Some of the incidents of Wesley’s childhood must have deeply coloured his religion. One is the historic fire which consumed Epworth rectory in 1709, when Wesley was not yet six years old. On the midnight of August 24, 1709, it was discovered to be in flames. The rest of the household made a hurried and scorched escape, but John, in the alarm and hurry, was forgotten. The little fellow awoke to find the room so full of light that he thought it was day; he sprang from the bed and ran to the door, but it was already a dreadful tapestry of dancing flames. The strong wind, blowing through the open door, had turned the staircase into a tunnel of flame; the father found it would be death to climb it. He fell on his knees in the hall, and cried aloud to God for the child that seemed shut up in a prison of flame. Mrs. Wesley herself, who was ill, had—to use her own phrase—“waded through the fire,” and reached the street, with scorched hands and face; as she turned to look back at the house the face of her little son could be seen at the window. He was still in the burning house! There was no ladder; his escape seemed impossible. One man, with more resource than the rest of the crowd, ran in beneath the window, and bade another climb upon his shoulders. The boy was reached and, just as he was drawn through the window, he heard the crash of the falling roof behind him. “Come, neighbours,” cried the father, when his child was brought to him, “let us kneel down! Let us give thanks to God! He has given me all my eight children. Let the house go. I am rich enough.”1 [Note: W. H. Fitchett, Wesley and his Century, 32.]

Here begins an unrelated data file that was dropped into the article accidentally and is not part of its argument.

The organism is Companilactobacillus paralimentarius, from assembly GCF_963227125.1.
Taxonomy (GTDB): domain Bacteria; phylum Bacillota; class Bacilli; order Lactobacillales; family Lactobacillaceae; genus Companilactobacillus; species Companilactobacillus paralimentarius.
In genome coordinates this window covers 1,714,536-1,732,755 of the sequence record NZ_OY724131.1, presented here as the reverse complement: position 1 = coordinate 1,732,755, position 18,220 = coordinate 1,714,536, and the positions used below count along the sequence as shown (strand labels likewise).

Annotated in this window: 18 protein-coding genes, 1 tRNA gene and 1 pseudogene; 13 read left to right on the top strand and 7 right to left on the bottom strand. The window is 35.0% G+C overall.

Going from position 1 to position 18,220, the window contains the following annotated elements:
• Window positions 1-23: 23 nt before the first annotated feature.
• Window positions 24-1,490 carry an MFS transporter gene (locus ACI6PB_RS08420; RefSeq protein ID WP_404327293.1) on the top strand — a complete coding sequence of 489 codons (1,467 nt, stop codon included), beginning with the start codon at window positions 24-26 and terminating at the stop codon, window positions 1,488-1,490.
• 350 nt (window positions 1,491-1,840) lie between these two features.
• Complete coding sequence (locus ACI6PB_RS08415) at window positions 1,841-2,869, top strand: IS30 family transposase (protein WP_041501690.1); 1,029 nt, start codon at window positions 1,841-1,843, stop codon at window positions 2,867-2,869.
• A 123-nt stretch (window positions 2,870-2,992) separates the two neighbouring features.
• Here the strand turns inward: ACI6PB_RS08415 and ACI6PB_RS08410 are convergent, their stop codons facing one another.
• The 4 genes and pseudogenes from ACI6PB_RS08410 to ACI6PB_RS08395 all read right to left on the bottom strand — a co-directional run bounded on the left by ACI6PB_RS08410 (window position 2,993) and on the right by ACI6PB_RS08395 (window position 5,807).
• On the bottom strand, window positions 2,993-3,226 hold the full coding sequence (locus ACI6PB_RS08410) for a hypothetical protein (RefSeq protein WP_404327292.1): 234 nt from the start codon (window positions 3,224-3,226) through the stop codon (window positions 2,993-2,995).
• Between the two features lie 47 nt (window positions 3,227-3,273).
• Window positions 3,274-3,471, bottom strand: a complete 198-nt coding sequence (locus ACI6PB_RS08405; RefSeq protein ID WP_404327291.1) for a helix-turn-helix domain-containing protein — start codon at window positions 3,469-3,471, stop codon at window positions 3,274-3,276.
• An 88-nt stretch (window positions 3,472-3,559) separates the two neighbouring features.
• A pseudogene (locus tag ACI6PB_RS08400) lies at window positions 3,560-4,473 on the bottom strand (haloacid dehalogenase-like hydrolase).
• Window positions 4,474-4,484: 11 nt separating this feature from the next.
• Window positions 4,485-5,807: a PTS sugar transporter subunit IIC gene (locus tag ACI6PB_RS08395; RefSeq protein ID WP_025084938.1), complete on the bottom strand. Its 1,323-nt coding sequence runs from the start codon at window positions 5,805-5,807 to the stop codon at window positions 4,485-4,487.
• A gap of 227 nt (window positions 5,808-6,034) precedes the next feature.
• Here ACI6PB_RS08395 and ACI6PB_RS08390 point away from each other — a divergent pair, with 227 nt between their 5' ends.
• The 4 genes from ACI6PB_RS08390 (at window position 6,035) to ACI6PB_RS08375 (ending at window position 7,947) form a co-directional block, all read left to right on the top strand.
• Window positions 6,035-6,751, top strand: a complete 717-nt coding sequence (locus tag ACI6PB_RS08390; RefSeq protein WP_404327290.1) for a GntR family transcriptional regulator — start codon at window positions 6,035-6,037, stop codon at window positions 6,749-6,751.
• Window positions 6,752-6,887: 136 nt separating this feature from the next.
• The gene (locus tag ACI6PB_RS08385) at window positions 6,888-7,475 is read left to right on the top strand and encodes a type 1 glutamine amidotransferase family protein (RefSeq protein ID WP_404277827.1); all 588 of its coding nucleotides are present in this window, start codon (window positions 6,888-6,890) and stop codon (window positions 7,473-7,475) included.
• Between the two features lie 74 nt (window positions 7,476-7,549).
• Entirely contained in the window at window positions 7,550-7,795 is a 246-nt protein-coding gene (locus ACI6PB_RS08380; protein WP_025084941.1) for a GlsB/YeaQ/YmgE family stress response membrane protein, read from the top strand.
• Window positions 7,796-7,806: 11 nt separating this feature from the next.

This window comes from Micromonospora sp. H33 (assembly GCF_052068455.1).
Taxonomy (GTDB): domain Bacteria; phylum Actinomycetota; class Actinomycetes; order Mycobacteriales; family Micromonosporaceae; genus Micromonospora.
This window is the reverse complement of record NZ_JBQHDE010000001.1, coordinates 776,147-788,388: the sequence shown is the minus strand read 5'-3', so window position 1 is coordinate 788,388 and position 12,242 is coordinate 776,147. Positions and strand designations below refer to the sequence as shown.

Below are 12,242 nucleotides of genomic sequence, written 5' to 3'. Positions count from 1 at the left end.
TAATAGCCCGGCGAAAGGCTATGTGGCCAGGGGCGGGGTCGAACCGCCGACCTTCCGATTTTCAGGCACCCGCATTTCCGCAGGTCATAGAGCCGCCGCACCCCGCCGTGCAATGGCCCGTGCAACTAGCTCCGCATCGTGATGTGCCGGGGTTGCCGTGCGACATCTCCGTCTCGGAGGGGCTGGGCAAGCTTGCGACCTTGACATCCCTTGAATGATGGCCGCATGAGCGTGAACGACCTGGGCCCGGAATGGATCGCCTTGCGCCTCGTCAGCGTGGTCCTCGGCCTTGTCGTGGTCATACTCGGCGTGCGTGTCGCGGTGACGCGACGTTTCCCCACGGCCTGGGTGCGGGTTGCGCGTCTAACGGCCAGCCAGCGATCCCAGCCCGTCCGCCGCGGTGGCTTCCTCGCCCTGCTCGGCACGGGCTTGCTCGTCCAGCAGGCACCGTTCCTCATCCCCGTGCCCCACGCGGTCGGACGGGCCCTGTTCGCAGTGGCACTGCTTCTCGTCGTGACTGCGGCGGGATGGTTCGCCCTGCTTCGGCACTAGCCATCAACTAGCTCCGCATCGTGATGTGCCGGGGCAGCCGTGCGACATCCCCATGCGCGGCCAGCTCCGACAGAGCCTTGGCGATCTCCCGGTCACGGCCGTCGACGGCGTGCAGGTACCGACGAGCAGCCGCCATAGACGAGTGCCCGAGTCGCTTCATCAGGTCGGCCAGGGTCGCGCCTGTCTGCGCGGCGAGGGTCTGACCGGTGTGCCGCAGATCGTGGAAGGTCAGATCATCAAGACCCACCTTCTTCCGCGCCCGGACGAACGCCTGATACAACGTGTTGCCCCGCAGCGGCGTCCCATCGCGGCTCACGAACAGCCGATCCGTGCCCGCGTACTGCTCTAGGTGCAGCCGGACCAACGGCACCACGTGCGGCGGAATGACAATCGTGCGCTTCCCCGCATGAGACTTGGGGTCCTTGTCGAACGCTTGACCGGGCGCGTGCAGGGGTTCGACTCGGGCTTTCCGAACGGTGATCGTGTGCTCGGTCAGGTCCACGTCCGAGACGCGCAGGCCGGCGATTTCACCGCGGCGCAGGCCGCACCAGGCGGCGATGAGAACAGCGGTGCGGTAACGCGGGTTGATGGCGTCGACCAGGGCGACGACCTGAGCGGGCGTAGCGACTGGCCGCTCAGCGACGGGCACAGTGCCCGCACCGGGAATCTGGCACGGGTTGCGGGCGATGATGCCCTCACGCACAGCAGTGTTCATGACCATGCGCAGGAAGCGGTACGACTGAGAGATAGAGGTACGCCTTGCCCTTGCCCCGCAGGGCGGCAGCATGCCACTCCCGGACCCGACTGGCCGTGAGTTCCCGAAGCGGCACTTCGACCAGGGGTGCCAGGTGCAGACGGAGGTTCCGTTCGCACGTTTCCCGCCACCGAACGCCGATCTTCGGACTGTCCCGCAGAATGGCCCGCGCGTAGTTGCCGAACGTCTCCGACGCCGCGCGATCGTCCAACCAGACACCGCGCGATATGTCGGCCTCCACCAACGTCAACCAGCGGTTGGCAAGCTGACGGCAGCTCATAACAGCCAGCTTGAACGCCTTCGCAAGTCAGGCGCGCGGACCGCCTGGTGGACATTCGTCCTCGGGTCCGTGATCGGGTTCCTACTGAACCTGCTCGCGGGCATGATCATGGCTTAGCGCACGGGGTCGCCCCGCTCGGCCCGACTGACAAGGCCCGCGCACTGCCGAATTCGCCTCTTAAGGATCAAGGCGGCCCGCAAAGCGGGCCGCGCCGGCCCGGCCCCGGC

2. But life is more than physical existence, more than the pleasures of sense. It is character—what a man, when stripped of his possessions, is before God. The life spoken of here is intensive, not expansive. Measured by what we are, and not by what we have, is Christ’s rule. You may find a shrivelled soul in the midst of a great fortune, and a noble soul in the barest poverty. Life before possessions!

In vain do men

The heavens of their fortune’s fault accuse,

Sith they know best what is the best for them;

For they to each such fortune do diffuse.

As they do know each can most aptly use:

For not that which men covet most is best,

Nor that thing worst which men do most refuse,

But fittest is that all contented rest

With that they hold; each hath his fortune in his breast.

It is the mind that maketh good or ill,

That maketh wretch or happy, rich or poor;